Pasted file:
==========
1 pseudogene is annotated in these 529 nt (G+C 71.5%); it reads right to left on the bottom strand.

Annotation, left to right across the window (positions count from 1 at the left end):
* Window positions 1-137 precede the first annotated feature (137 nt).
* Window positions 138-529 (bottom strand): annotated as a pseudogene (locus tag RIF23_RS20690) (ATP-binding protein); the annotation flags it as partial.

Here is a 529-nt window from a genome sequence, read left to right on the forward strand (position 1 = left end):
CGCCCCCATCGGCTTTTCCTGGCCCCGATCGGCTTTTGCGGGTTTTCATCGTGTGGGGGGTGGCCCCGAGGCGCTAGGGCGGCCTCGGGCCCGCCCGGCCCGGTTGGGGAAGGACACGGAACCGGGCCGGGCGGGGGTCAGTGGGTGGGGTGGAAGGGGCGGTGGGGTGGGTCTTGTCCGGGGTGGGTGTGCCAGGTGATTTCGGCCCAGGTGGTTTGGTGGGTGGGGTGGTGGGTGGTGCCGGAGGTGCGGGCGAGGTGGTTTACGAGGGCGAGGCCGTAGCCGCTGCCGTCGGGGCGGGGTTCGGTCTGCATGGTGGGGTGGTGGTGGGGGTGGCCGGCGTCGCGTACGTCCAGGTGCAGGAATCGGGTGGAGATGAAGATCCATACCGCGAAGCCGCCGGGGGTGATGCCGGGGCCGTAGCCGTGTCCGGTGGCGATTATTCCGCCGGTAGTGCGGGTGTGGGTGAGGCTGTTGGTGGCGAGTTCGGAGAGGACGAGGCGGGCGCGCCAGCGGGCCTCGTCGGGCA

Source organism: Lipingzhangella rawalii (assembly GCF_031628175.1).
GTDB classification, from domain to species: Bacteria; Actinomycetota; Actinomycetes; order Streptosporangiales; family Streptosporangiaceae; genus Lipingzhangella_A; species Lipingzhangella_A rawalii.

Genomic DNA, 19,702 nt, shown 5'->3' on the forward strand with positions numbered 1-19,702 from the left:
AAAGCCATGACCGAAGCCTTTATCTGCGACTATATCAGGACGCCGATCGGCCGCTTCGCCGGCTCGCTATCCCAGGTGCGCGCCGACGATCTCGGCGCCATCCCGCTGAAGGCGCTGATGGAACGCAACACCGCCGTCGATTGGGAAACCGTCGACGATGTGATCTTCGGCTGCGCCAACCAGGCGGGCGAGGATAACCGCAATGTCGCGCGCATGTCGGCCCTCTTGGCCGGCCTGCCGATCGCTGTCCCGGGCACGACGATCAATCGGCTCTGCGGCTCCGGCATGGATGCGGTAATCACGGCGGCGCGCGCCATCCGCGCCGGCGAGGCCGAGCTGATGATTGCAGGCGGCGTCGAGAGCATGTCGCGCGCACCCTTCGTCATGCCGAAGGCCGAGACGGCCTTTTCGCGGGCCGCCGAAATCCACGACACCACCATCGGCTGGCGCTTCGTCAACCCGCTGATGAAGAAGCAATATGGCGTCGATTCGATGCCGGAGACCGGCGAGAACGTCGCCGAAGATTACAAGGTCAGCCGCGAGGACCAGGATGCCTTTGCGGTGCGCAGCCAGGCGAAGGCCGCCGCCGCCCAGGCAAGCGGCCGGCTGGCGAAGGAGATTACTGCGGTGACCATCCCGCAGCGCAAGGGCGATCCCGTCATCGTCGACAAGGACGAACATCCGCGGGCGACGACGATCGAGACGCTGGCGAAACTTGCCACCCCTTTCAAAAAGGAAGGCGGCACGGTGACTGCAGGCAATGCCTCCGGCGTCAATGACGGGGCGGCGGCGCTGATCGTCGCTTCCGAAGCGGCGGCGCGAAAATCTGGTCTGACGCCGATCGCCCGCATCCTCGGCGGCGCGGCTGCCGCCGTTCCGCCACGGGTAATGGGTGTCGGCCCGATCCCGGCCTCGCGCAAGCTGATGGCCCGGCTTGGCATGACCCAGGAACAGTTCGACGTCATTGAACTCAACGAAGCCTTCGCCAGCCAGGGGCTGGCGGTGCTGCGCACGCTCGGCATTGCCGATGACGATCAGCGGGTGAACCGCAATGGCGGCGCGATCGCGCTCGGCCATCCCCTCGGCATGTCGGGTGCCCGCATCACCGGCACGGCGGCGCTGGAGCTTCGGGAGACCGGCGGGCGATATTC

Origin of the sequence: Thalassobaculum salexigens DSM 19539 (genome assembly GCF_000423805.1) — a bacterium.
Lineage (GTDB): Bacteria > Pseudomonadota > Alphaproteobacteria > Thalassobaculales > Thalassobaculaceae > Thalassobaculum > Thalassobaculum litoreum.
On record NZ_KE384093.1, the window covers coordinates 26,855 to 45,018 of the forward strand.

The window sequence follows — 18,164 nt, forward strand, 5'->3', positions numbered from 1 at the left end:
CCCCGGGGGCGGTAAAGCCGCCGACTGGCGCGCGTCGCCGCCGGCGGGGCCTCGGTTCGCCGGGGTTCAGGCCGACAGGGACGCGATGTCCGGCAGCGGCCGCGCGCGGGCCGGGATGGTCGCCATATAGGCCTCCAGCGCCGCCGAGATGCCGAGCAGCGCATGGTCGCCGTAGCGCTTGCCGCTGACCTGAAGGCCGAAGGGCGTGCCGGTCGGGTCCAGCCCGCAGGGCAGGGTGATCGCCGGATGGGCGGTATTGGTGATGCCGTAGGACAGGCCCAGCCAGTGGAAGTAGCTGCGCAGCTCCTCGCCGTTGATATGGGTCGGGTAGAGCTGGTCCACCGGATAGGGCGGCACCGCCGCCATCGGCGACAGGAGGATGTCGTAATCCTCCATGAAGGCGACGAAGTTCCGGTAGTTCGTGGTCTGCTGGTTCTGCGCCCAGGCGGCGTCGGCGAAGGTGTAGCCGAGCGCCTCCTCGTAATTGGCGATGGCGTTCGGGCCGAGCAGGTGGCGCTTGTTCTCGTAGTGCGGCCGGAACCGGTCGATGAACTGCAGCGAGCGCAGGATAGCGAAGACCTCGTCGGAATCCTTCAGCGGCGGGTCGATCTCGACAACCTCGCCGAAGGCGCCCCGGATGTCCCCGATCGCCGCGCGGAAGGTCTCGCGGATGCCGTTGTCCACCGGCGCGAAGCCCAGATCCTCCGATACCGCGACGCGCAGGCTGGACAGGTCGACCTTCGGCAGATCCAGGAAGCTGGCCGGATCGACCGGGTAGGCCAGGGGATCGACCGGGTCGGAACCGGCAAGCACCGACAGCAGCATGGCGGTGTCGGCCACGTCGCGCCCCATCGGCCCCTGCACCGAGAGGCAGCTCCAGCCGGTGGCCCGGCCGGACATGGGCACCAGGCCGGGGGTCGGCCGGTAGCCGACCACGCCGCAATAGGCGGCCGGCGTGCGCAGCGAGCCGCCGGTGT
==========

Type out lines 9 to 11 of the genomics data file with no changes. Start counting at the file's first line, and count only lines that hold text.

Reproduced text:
Genomic DNA, 19,702 nt, shown 5'->3' on the forward strand with positions numbered 1-19,702 from the left:
AAAGCCATGACCGAAGCCTTTATCTGCGACTATATCAGGACGCCGATCGGCCGCTTCGCCGGCTCGCTATCCCAGGTGCGCGCCGACGATCTCGGCGCCATCCCGCTGAAGGCGCTGATGGAACGCAACACCGCCGTCGATTGGGAAACCGTCGACGATGTGATCTTCGGCTGCGCCAACCAGGCGGGCGAGGATAACCGCAATGTCGCGCGCATGTCGGCCCTCTTGGCCGGCCTGCCGATCGCTGTCCCGGGCACGACGATCAATCGGCTCTGCGGCTCCGGCATGGATGCGGTAATCACGGCGGCGCGCGCCATCCGCGCCGGCGAGGCCGAGCTGATGATTGCAGGCGGCGTCGAGAGCATGTCGCGCGCACCCTTCGTCATGCCGAAGGCCGAGACGGCCTTTTCGCGGGCCGCCGAAATCCACGACACCACCATCGGCTGGCGCTTCGTCAACCCGCTGATGAAGAAGCAATATGGCGTCGATTCGATGCCGGAGACCGGCGAGAACGTCGCCGAAGATTACAAGGTCAGCCGCGAGGACCAGGATGCCTTTGCGGTGCGCAGCCAGGCGAAGGCCGCCGCCGCCCAGGCAAGCGGCCGGCTGGCGAAGGAGATTACTGCGGTGACCATCCCGCAGCGCAAGGGCGATCCCGTCATCGTCGACAAGGACGAACATCCGCGGGCGACGACGATCGAGACGCTGGCGAAACTTGCCACCCCTTTCAAAAAGGAAGGCGGCACGGTGACTGCAGGCAATGCCTCCGGCGTCAATGACGGGGCGGCGGCGCTGATCGTCGCTTCCGAAGCGGCGGCGCGAAAATCTGGTCTGACGCCGATCGCCCGCATCCTCGGCGGCGCGGCTGCCGCCGTTCCGCCACGGGTAATGGGTGTCGGCCCGATCCCGGCCTCGCGCAAGCTGATGGCCCGGCTTGGCATGACCCAGGAACAGTTCGACGTCATTGAACTCAACGAAGCCTTCGCCAGCCAGGGGCTGGCGGTGCTGCGCACGCTCGGCATTGCCGATGACGATCAGCGGGTGAACCGCAATGGCGGCGCGATCGCGCTCGGCCATCCCCTCGGCATGTCGGGTGCCCGCATCACCGGCACGGCGGCGCTGGAGCTTCGGGAGACCGGCGGGCGATATTC

Origin of the sequence: Thalassobaculum salexigens DSM 19539 (genome assembly GCF_000423805.1) — a bacterium.